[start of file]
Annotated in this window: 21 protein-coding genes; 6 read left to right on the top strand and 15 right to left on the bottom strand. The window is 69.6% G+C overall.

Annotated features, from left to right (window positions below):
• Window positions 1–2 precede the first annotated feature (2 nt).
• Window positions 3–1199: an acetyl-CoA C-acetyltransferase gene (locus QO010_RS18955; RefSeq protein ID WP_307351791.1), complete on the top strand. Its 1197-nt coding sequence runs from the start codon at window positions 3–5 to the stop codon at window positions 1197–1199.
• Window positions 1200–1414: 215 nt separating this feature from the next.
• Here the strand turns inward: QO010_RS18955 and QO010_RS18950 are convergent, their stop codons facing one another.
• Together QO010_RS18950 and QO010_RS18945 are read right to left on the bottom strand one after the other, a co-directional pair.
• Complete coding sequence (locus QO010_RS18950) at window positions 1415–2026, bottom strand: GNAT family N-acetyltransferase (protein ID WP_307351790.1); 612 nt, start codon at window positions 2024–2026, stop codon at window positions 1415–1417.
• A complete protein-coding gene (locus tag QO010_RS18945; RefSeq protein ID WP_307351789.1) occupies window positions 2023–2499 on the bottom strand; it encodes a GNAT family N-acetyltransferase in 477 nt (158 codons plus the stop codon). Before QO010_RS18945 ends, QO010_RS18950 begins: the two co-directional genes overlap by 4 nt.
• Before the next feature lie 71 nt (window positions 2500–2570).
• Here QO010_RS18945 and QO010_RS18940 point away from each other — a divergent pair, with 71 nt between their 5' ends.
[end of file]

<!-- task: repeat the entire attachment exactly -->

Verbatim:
Annotated in this window: 21 protein-coding genes; 6 read left to right on the top strand and 15 right to left on the bottom strand. The window is 69.6% G+C overall.

Annotated features, from left to right (window positions below):
• Window positions 1–2 precede the first annotated feature (2 nt).
• Window positions 3–1199: an acetyl-CoA C-acetyltransferase gene (locus QO010_RS18955; RefSeq protein ID WP_307351791.1), complete on the top strand. Its 1197-nt coding sequence runs from the start codon at window positions 3–5 to the stop codon at window positions 1197–1199.
• Window positions 1200–1414: 215 nt separating this feature from the next.
• Here the strand turns inward: QO010_RS18955 and QO010_RS18950 are convergent, their stop codons facing one another.
• Together QO010_RS18950 and QO010_RS18945 are read right to left on the bottom strand one after the other, a co-directional pair.
• Complete coding sequence (locus QO010_RS18950) at window positions 1415–2026, bottom strand: GNAT family N-acetyltransferase (protein ID WP_307351790.1); 612 nt, start codon at window positions 2024–2026, stop codon at window positions 1415–1417.
• A complete protein-coding gene (locus tag QO010_RS18945; RefSeq protein ID WP_307351789.1) occupies window positions 2023–2499 on the bottom strand; it encodes a GNAT family N-acetyltransferase in 477 nt (158 codons plus the stop codon). Before QO010_RS18945 ends, QO010_RS18950 begins: the two co-directional genes overlap by 4 nt.
• Before the next feature lie 71 nt (window positions 2500–2570).
• Here QO010_RS18945 and QO010_RS18940 point away from each other — a divergent pair, with 71 nt between their 5' ends.